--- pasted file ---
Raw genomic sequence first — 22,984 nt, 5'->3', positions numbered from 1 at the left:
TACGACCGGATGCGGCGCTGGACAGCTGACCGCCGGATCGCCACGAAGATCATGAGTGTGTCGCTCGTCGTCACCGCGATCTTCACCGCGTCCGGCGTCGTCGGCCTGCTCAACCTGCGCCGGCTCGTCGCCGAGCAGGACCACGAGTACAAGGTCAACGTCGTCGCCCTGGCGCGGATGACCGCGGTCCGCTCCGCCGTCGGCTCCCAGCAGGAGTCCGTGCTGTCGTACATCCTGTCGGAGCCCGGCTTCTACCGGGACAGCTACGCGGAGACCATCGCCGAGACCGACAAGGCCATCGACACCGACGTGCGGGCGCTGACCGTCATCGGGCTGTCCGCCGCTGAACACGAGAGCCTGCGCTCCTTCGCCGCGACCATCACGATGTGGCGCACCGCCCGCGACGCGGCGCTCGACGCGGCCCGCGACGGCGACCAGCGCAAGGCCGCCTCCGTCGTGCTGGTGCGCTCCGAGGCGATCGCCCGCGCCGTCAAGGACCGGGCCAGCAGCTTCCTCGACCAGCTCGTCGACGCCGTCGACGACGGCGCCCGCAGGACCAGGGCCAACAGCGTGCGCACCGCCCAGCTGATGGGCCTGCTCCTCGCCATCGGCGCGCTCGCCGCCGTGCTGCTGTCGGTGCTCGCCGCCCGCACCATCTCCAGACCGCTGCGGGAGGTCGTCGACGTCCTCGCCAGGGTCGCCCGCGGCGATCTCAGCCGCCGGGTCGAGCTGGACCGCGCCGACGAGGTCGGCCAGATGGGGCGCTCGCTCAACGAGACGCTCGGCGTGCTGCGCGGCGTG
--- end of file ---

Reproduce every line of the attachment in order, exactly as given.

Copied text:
Raw genomic sequence first — 22,984 nt, 5'->3', positions numbered from 1 at the left:
TACGACCGGATGCGGCGCTGGACAGCTGACCGCCGGATCGCCACGAAGATCATGAGTGTGTCGCTCGTCGTCACCGCGATCTTCACCGCGTCCGGCGTCGTCGGCCTGCTCAACCTGCGCCGGCTCGTCGCCGAGCAGGACCACGAGTACAAGGTCAACGTCGTCGCCCTGGCGCGGATGACCGCGGTCCGCTCCGCCGTCGGCTCCCAGCAGGAGTCCGTGCTGTCGTACATCCTGTCGGAGCCCGGCTTCTACCGGGACAGCTACGCGGAGACCATCGCCGAGACCGACAAGGCCATCGACACCGACGTGCGGGCGCTGACCGTCATCGGGCTGTCCGCCGCTGAACACGAGAGCCTGCGCTCCTTCGCCGCGACCATCACGATGTGGCGCACCGCCCGCGACGCGGCGCTCGACGCGGCCCGCGACGGCGACCAGCGCAAGGCCGCCTCCGTCGTGCTGGTGCGCTCCGAGGCGATCGCCCGCGCCGTCAAGGACCGGGCCAGCAGCTTCCTCGACCAGCTCGTCGACGCCGTCGACGACGGCGCCCGCAGGACCAGGGCCAACAGCGTGCGCACCGCCCAGCTGATGGGCCTGCTCCTCGCCATCGGCGCGCTCGCCGCCGTGCTGCTGTCGGTGCTCGCCGCCCGCACCATCTCCAGACCGCTGCGGGAGGTCGTCGACGTCCTCGCCAGGGTCGCCCGCGGCGATCTCAGCCGCCGGGTCGAGCTGGACCGCGCCGACGAGGTCGGCCAGATGGGGCGCTCGCTCAACGAGACGCTCGGCGTGCTGCGCGGCGTG